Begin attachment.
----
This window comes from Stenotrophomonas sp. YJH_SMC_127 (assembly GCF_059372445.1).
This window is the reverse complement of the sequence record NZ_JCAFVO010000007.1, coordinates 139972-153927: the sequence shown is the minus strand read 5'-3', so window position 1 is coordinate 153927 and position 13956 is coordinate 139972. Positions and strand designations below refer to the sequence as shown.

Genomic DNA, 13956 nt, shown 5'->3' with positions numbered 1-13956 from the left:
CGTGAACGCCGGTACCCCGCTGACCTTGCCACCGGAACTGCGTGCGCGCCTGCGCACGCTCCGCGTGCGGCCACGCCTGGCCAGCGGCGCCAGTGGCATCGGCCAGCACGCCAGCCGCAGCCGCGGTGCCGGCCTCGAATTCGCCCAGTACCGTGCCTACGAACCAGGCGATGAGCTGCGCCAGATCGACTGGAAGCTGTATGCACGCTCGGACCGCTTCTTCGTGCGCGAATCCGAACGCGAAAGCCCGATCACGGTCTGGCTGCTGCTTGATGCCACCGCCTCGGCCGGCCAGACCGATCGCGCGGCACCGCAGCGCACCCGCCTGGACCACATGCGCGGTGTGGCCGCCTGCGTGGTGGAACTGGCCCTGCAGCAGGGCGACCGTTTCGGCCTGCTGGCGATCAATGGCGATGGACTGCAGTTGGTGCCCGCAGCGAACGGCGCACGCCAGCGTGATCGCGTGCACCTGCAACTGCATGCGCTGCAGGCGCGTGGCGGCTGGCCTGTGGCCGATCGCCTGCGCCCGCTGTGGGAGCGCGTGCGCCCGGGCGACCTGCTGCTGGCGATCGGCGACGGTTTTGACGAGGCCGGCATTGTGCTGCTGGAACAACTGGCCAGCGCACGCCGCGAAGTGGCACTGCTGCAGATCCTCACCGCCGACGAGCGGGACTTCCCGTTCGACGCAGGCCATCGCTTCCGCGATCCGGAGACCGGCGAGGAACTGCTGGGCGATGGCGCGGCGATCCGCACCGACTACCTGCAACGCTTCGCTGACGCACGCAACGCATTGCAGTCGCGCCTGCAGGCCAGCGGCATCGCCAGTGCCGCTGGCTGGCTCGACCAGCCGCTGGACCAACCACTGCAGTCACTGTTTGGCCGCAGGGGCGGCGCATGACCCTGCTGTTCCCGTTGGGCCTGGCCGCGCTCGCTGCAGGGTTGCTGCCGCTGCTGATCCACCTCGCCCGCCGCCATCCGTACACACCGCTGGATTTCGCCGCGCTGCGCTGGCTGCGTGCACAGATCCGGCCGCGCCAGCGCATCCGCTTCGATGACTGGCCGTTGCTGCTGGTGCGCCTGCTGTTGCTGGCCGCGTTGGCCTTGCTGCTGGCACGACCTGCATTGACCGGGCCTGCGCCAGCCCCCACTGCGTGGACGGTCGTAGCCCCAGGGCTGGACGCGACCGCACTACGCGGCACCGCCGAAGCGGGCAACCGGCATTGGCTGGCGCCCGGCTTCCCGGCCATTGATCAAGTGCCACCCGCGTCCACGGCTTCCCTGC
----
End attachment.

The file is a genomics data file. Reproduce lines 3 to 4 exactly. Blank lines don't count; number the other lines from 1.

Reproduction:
Genomic DNA, 13956 nt, shown 5'->3' with positions numbered 1-13956 from the left:
CGTGAACGCCGGTACCCCGCTGACCTTGCCACCGGAACTGCGTGCGCGCCTGCGCACGCTCCGCGTGCGGCCACGCCTGGCCAGCGGCGCCAGTGGCATCGGCCAGCACGCCAGCCGCAGCCGCGGTGCCGGCCTCGAATTCGCCCAGTACCGTGCCTACGAACCAGGCGATGAGCTGCGCCAGATCGACTGGAAGCTGTATGCACGCTCGGACCGCTTCTTCGTGCGCGAATCCGAACGCGAAAGCCCGATCACGGTCTGGCTGCTGCTTGATGCCACCGCCTCGGCCGGCCAGACCGATCGCGCGGCACCGCAGCGCACCCGCCTGGACCACATGCGCGGTGTGGCCGCCTGCGTGGTGGAACTGGCCCTGCAGCAGGGCGACCGTTTCGGCCTGCTGGCGATCAATGGCGATGGACTGCAGTTGGTGCCCGCAGCGAACGGCGCACGCCAGCGTGATCGCGTGCACCTGCAACTGCATGCGCTGCAGGCGCGTGGCGGCTGGCCTGTGGCCGATCGCCTGCGCCCGCTGTGGGAGCGCGTGCGCCCGGGCGACCTGCTGCTGGCGATCGGCGACGGTTTTGACGAGGCCGGCATTGTGCTGCTGGAACAACTGGCCAGCGCACGCCGCGAAGTGGCACTGCTGCAGATCCTCACCGCCGACGAGCGGGACTTCCCGTTCGACGCAGGCCATCGCTTCCGCGATCCGGAGACCGGCGAGGAACTGCTGGGCGATGGCGCGGCGATCCGCACCGACTACCTGCAACGCTTCGCTGACGCACGCAACGCATTGCAGTCGCGCCTGCAGGCCAGCGGCATCGCCAGTGCCGCTGGCTGGCTCGACCAGCCGCTGGACCAACCACTGCAGTCACTGTTTGGCCGCAGGGGCGGCGCATGACCCTGCTGTTCCCGTTGGGCCTGGCCGCGCTCGCTGCAGGGTTGCTGCCGCTGCTGATCCACCTCGCCCGCCGCCATCCGTACACACCGCTGGATTTCGCCGCGCTGCGCTGGCTGCGTGCACAGATCCGGCCGCGCCAGCGCATCCGCTTCGATGACTGGCCGTTGCTGCTGGTGCGCCTGCTGTTGCTGGCCGCGTTGGCCTTGCTGCTGGCACGACCTGCATTGACCGGGCCTGCGCCAGCCCCCACTGCGTGGACGGTCGTAGCCCCAGGGCTGGACGCGACCGCACTACGCGGCACCGCCGAAGCGGGCAACCGGCATTGGCTGGCGCCCGGCTTCCCGGCCATTGATCAAGTGCCACCCGCGTCCACGGCTTCCCTGC